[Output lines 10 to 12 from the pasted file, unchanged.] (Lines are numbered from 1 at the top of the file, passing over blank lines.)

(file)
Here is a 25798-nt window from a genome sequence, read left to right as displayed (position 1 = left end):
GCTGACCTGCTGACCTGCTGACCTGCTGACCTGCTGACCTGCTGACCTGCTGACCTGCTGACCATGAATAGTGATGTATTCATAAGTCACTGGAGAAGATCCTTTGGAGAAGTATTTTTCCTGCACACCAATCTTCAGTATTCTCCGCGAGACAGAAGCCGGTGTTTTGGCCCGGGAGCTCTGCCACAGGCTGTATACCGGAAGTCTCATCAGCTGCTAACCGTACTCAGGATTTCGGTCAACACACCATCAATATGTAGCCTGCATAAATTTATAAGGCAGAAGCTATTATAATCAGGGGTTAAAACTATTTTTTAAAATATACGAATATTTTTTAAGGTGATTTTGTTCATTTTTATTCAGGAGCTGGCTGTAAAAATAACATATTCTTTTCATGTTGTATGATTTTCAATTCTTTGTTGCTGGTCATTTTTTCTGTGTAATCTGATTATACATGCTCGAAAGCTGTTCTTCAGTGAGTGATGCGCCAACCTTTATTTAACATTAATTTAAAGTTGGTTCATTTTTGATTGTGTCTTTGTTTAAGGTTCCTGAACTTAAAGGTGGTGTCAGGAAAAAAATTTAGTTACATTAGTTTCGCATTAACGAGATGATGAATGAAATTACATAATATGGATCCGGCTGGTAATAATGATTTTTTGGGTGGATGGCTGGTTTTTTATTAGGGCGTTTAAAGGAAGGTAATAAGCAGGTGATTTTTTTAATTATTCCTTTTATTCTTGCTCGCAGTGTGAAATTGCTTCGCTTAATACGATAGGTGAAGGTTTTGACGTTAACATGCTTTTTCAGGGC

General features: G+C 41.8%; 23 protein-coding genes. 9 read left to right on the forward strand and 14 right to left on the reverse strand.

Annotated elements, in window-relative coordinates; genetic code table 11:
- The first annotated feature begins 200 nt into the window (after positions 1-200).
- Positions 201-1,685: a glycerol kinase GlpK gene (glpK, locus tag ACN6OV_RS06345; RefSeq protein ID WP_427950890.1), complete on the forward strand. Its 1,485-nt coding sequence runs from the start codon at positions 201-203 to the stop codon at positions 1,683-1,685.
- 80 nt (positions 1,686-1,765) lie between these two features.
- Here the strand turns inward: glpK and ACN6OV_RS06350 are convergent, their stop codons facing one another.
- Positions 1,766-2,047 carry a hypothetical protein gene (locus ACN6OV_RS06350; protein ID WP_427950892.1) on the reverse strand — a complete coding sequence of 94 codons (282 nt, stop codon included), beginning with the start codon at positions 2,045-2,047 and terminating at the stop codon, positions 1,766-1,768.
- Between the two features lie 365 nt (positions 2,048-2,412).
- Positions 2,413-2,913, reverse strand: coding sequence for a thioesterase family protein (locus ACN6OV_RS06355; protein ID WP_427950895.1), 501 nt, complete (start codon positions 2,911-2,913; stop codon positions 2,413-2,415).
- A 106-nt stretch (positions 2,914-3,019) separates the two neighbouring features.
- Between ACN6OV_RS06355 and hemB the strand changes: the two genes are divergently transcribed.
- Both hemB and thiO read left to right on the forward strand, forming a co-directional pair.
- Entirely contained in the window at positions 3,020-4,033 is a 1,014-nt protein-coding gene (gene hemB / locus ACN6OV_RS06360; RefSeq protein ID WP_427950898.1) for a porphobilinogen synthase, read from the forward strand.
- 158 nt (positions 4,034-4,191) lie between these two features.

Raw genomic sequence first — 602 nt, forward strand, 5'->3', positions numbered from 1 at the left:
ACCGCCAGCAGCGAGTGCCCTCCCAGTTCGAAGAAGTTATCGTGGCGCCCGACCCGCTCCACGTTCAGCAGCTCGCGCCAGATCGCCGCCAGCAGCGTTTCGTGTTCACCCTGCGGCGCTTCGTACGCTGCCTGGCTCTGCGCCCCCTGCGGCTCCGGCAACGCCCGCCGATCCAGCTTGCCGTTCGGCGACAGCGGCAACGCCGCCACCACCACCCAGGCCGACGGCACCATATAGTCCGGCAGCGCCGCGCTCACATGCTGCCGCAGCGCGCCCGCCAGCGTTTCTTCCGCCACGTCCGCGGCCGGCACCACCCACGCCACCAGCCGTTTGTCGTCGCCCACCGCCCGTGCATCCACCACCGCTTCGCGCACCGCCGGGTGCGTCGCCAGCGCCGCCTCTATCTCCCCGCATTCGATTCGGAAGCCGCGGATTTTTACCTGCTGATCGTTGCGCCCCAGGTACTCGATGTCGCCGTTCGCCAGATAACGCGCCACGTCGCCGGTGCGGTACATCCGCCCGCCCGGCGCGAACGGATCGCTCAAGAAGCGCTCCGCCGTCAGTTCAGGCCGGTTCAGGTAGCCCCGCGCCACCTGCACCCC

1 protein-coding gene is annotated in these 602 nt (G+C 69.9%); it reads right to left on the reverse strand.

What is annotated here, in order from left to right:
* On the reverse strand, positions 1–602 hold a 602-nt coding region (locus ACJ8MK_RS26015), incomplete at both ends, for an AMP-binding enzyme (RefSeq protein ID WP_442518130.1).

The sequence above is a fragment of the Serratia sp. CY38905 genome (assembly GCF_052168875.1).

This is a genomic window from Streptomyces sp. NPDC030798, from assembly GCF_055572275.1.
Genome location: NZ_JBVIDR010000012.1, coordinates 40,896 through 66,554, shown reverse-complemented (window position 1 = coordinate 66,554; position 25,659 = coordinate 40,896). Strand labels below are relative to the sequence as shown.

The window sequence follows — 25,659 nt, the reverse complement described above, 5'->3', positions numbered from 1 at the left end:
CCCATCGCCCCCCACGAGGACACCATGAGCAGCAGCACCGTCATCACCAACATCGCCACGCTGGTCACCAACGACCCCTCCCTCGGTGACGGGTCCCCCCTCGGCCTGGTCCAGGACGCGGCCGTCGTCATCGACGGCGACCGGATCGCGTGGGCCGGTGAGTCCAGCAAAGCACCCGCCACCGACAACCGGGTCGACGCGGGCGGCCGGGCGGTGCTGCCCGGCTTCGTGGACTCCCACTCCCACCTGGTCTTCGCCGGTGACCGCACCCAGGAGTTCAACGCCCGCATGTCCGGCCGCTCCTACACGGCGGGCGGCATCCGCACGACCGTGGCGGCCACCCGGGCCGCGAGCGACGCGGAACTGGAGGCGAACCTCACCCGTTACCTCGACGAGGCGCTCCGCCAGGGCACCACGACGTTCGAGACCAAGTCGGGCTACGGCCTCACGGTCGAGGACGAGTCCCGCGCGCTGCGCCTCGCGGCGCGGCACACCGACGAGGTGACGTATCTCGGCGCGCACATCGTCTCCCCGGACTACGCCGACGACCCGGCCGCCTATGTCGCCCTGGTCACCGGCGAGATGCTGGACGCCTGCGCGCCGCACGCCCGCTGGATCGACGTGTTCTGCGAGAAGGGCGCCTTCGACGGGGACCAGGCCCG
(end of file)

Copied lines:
- Between the two features lie 365 nt (positions 2,048-2,412).
- Positions 2,413-2,913, reverse strand: coding sequence for a thioesterase family protein (locus ACN6OV_RS06355; protein ID WP_427950895.1), 501 nt, complete (start codon positions 2,911-2,913; stop codon positions 2,413-2,415).
- A 106-nt stretch (positions 2,914-3,019) separates the two neighbouring features.